[00:27:39] Emily Thompson: It is having boundaries between your work and life. Simple, simple as that, the most successful CEOs that I know work, and then they live and very rarely is there a ton of overlap. And sometimes there are sometimes there's a bit of overlap, but it's very intentional overlap.

[00:28:02] Like maybe they're traveling for a business thing and going to have fun while they're doing it. Or maybe they are taking a vacation and really just want to play with that spreadsheet while they're there. Not because they have to, but because that's their idea of having a good time raises hand, that would be me sometimes, but great CEOs have grit, I think successful by my boss terms, CEOs

[00:28:32] have really great boundaries between life and work. So this looks like not answering emails at the dinner table, right? Oh, dang Corey. I don't mean to shame you, but ouch!

[00:28:51] I mean you do you, but if you want to be as successful CEO, you're going to create those boundaries. And here is why, because you have to make sacred to place an utmost priority, family, friends, personal time and alternatively work so that you can give the things that you are there to give attention to your full attention.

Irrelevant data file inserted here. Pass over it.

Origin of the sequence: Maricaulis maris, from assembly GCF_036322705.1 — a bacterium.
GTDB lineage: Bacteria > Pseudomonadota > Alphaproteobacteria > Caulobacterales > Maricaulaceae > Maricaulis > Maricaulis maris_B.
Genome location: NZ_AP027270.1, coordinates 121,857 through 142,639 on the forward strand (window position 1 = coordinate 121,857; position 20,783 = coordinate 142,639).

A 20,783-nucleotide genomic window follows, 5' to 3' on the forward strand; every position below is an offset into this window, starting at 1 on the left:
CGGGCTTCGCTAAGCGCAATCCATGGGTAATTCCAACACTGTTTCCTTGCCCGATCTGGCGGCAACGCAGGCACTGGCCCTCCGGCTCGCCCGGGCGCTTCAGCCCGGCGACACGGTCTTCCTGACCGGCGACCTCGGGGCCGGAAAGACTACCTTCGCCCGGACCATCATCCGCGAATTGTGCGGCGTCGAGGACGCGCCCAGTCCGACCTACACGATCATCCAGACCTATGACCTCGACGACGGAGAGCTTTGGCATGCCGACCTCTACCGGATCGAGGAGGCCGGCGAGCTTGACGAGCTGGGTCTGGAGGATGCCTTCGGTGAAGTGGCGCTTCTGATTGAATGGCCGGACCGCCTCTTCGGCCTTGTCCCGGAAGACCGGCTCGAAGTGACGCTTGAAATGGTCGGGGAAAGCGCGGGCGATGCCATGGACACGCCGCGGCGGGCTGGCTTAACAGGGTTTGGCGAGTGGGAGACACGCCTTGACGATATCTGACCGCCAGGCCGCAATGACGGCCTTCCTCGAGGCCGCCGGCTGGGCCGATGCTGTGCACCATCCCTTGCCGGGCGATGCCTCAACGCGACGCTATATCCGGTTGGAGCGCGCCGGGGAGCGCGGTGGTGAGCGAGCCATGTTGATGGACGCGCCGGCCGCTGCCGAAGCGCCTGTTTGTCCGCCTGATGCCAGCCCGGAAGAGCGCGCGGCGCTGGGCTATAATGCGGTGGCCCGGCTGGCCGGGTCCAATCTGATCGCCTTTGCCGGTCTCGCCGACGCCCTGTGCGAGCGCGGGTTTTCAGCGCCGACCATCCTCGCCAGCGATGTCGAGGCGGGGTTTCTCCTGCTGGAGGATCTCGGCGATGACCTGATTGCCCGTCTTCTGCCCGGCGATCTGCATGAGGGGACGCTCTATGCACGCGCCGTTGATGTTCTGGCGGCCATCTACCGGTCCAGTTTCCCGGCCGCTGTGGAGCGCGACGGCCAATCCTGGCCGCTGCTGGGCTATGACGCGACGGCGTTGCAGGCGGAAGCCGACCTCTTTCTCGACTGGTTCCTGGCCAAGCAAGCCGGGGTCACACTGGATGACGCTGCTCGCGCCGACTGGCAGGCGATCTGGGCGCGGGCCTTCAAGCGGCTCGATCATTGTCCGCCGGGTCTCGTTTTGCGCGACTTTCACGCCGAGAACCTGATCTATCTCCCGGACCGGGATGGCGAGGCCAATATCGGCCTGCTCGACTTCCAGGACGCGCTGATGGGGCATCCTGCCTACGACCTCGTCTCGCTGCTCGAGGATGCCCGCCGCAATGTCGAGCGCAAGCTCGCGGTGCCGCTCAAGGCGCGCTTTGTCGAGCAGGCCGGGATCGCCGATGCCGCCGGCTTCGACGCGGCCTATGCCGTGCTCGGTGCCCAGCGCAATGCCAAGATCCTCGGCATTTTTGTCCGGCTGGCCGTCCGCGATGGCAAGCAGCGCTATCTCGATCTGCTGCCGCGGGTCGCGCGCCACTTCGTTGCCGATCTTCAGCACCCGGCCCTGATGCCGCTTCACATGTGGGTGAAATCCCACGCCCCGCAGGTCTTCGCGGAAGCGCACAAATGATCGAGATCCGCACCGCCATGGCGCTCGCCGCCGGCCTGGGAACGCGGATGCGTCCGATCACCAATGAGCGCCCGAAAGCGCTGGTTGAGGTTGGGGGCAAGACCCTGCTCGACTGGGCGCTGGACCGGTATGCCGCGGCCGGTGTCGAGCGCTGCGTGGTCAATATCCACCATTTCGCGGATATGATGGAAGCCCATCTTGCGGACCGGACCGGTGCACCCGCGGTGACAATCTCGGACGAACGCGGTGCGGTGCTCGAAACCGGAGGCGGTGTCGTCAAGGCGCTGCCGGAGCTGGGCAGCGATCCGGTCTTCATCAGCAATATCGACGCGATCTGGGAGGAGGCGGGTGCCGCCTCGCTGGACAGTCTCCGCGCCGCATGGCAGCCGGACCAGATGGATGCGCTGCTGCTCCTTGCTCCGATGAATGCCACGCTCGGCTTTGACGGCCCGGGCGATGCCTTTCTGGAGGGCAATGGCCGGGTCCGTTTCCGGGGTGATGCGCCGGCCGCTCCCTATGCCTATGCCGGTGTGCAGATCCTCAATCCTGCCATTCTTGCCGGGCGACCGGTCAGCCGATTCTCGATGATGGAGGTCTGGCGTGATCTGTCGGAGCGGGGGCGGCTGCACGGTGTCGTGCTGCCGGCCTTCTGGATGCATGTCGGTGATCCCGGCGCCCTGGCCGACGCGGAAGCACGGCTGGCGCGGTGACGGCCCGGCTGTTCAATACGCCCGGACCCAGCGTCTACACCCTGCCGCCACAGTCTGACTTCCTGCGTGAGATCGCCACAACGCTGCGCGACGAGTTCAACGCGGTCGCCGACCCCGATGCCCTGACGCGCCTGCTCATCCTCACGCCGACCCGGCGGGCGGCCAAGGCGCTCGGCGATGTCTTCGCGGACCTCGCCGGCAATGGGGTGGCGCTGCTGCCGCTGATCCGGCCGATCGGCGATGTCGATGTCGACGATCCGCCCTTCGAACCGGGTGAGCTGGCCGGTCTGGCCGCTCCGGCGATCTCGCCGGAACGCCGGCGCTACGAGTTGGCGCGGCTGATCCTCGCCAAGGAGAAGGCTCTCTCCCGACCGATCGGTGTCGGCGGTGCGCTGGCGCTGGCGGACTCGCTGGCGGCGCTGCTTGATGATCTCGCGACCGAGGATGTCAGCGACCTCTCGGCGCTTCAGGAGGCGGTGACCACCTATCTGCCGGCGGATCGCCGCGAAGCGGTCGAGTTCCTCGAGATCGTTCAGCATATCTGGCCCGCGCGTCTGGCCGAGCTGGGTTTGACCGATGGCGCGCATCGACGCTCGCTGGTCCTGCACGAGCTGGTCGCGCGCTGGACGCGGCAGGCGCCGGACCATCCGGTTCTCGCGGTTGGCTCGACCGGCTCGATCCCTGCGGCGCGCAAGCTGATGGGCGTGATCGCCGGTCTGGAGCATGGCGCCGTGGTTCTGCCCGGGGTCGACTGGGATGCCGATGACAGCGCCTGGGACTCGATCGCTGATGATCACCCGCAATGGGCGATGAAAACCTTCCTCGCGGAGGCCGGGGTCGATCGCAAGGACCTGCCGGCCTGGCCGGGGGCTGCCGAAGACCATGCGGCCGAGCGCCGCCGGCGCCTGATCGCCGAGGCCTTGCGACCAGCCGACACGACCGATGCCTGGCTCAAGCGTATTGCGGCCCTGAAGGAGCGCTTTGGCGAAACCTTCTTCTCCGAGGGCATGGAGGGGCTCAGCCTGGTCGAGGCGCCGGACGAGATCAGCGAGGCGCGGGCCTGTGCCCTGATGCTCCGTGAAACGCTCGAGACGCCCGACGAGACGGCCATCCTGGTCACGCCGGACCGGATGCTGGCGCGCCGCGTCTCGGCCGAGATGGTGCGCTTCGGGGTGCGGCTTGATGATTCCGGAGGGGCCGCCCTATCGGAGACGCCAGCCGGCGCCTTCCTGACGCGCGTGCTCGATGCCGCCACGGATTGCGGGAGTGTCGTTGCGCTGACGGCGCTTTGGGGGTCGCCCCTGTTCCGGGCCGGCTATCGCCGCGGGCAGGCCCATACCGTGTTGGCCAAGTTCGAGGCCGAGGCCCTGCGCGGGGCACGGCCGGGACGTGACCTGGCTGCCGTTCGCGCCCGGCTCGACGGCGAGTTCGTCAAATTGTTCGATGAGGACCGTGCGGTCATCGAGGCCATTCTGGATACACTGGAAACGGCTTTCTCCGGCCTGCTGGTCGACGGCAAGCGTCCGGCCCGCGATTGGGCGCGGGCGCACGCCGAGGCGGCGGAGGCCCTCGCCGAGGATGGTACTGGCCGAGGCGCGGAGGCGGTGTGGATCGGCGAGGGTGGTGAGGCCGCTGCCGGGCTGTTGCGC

[00:29:25] When there is a lot of blend between work and life, you were like, you know, on a walk with your kid, but like scrolling through your email, or you are sitting in a meeting with your team and like looking at your personal Insta or whatever it may be. You're doing anyone and everyone that you were around, including yourself, a disservice, whenever you can be fully present in the moment, whether that be you walking down the street with your kid or sitting in a meeting with your team, you are able to make that much more impact and create better relationships in both work and life and or yourself.

[00:30:08] If you're sitting there, you know, yoga Inc, and your bedroom floor, and you end up checking your email, oh, Zen broken

[00:30:16] immediately..

[00:30:18] Corey Winter: Are you like holding your phone while like doing all these yoga poses?